Why Everyone Hates The Electronic Medical Record

Article by Dharushana Muthulingam: “Patient R was in a hurry. I signed into my computer—or tried to. Recently, IT had us update to a new 14-digit password. Once in, I signed (different password) into the electronic medical record. I had already ordered routine lab tests, but R had new info. I pulled up a menu to add on an additional HIV viral load to capture early infection, which the standard antibody test might miss. R went to the lab to get his blood drawn

My last order did not print to the onsite laboratory. An observant nurse had seen the order and no tube. The patient had left without the viral load being drawn. I called the patient: could he come back? 

 Healthcare workers do not like the electronic health record (EHR), where they spend more time than with patients. Doctors hate it, as do nurse practitionersnursespharmacists, and physical therapists. The National Academies of Science, Engineering and Medicine reports the EHR is a major contributor to clinician burnout. Patient experience is mixed, though the public is still concerned about privacy, errors, interoperability and access to their own records.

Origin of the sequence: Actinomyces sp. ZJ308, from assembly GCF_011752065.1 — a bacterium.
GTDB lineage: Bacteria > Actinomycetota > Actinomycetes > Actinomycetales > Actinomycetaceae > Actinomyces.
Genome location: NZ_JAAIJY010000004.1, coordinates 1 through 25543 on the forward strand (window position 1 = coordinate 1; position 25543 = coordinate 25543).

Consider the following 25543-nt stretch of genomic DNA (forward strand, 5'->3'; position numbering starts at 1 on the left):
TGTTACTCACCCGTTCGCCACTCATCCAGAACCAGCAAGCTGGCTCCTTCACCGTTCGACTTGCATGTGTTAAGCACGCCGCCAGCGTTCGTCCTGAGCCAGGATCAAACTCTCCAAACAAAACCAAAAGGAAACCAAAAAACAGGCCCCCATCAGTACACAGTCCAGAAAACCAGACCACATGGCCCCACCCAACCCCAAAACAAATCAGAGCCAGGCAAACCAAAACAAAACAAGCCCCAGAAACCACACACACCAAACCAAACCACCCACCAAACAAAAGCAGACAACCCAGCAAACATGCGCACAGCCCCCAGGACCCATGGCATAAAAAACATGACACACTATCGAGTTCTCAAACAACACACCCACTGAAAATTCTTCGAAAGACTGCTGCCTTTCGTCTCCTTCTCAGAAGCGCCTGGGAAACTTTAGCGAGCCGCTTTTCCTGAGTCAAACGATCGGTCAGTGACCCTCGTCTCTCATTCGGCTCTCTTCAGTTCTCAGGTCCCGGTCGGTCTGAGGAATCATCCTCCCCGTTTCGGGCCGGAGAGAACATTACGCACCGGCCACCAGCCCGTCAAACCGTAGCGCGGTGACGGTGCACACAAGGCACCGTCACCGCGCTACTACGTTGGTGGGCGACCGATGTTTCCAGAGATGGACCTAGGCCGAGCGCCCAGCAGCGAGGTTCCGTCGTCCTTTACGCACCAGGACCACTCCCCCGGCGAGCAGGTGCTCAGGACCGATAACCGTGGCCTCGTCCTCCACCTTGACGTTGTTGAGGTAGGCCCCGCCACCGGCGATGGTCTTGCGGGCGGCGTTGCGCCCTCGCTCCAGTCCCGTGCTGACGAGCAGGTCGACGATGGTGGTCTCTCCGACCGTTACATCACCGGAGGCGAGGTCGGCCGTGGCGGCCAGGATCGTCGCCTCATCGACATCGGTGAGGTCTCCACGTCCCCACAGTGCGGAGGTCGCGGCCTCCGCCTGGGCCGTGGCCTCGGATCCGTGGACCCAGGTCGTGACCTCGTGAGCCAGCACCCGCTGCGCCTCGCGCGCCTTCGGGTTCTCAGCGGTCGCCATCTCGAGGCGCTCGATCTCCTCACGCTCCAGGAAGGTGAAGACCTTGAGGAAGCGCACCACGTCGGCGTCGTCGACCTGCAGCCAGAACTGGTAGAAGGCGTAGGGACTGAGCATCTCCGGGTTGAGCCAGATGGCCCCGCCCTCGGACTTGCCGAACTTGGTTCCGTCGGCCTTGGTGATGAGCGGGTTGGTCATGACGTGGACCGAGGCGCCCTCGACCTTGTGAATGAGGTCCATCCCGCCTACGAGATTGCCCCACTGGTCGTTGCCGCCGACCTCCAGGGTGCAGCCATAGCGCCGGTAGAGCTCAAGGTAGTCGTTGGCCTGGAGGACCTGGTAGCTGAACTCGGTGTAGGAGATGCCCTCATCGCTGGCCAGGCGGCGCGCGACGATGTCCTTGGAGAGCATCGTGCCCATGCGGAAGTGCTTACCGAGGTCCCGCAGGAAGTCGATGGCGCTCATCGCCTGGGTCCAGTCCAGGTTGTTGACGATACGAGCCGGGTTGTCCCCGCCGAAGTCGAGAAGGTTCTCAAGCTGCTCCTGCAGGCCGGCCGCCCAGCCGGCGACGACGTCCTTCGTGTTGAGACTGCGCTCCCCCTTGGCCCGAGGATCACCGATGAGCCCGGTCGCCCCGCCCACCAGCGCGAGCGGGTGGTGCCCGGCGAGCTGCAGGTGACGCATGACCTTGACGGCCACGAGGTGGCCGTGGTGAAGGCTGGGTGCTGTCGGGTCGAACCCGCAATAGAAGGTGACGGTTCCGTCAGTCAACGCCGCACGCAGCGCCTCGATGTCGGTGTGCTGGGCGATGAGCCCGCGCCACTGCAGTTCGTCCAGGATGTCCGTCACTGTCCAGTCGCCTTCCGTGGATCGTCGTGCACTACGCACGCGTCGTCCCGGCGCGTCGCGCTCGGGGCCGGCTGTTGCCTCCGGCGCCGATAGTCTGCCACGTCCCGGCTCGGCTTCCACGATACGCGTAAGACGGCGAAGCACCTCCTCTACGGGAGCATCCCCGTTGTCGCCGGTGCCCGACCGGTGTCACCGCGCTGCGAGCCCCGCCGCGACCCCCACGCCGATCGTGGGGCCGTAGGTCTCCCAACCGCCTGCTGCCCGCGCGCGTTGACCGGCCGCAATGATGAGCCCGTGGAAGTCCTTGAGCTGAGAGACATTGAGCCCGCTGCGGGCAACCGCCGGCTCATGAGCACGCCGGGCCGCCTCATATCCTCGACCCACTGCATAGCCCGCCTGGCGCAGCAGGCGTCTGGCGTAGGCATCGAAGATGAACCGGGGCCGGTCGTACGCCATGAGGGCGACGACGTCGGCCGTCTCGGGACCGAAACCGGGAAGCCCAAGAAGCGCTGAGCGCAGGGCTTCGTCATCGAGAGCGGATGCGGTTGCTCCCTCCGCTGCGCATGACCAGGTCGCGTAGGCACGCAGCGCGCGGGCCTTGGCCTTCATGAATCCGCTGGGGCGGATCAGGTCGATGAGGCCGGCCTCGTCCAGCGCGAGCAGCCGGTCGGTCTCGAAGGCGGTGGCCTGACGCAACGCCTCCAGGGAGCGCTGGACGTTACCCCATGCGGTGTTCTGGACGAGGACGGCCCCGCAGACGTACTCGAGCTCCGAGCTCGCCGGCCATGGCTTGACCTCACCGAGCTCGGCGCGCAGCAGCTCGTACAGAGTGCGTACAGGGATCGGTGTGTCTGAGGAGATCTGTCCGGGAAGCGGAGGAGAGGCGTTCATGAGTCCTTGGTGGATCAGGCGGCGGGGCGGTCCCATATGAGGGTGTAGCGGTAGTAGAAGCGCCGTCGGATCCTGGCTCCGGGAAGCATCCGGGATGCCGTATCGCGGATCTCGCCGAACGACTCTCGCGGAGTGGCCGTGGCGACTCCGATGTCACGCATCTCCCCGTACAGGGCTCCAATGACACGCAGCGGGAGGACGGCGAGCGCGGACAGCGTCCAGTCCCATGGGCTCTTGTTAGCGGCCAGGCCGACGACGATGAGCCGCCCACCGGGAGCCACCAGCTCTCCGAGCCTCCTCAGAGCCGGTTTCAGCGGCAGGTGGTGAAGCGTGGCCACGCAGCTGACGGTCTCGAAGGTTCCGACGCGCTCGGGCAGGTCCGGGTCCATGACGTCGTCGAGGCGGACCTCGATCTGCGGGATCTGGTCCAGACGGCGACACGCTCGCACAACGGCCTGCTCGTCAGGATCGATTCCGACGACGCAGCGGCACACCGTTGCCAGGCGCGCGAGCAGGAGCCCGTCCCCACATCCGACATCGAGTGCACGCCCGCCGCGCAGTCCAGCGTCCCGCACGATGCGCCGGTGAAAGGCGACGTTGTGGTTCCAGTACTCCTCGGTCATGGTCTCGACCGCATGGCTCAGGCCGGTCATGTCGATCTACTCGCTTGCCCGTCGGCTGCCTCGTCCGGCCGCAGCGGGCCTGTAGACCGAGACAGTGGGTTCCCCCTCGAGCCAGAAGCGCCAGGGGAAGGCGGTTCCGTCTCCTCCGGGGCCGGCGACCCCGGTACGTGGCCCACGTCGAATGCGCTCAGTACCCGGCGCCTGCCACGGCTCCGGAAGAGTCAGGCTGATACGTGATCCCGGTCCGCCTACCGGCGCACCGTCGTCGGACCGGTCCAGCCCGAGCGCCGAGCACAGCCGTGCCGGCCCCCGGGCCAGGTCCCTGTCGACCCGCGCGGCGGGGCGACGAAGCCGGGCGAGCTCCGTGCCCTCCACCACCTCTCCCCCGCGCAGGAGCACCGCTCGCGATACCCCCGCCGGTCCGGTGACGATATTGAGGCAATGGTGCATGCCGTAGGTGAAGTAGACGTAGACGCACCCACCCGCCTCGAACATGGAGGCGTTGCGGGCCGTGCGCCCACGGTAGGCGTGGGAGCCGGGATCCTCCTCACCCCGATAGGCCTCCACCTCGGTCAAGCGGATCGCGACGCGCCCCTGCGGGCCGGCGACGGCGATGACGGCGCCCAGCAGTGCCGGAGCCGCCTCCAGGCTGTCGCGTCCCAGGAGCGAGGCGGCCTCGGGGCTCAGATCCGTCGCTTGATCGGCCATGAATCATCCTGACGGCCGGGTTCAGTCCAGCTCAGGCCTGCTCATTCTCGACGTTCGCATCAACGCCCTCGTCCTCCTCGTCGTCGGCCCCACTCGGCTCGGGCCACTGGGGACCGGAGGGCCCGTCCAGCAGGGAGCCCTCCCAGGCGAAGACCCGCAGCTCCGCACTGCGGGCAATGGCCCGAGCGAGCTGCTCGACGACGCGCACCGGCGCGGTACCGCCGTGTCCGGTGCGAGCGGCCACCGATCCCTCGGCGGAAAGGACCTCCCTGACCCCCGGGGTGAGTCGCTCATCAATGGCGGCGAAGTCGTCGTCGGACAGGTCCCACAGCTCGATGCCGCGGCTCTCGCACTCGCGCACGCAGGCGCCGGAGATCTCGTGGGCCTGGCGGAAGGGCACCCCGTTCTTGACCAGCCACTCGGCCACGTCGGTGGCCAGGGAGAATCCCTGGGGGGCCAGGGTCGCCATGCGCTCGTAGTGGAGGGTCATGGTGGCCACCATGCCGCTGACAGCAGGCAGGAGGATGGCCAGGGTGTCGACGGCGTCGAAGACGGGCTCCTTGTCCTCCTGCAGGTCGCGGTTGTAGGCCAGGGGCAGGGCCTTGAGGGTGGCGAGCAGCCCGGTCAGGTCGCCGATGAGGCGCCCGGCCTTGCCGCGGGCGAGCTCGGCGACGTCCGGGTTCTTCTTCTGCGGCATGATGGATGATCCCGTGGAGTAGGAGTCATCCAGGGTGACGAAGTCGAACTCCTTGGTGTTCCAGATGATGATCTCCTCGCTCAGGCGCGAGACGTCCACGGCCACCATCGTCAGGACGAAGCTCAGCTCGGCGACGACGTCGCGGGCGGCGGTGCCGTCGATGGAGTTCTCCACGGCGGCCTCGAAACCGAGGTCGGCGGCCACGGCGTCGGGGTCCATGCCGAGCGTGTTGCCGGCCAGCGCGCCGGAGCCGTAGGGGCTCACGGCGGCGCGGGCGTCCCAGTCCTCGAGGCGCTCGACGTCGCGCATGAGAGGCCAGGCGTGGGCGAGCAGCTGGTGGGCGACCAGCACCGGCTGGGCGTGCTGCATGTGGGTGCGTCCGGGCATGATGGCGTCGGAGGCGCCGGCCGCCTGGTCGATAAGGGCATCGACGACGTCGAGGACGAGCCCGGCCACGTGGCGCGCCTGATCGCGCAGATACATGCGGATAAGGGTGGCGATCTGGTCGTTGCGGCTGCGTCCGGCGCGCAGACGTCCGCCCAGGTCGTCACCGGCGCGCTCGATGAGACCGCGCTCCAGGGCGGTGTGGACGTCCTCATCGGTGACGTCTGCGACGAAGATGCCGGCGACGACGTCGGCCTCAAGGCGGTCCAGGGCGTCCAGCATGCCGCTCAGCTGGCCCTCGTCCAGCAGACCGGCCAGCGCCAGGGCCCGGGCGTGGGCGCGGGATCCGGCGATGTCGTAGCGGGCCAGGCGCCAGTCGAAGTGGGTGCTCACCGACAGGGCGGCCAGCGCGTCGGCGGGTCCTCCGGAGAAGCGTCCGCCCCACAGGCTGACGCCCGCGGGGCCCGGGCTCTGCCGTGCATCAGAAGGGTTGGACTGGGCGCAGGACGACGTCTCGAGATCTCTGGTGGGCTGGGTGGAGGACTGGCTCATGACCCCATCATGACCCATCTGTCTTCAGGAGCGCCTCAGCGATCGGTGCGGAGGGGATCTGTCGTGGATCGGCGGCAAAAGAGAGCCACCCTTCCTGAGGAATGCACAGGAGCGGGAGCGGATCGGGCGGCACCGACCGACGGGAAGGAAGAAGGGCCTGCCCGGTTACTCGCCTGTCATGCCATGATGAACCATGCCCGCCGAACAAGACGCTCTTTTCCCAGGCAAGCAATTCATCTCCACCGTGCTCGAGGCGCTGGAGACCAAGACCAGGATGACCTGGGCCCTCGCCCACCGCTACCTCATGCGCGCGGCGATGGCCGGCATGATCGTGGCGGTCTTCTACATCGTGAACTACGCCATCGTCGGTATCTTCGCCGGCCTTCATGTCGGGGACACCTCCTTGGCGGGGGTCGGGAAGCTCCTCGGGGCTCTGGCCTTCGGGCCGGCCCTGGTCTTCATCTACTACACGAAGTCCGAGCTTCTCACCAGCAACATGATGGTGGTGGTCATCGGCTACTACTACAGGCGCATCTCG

The EHR promised a lot: better accuracy, streamlined care, and patient-accessible records. In February 2009, the Obama administration passed the HITECH Act on this promise, investing $36 billion to scale up health information technology. No more deciphering bad handwriting for critical info. Efficiency and cost-savings could get more people into care. We imagined cancer and rare disease registries to research treatments. We wanted portable records accessible in an emergency. We wanted to rapidly identify the spread of highly contagious respiratory illnesses and other public health crises.

Why had the lofty ambition of health information, backed by enormous resources, failed so spectacularly?…(More)”.

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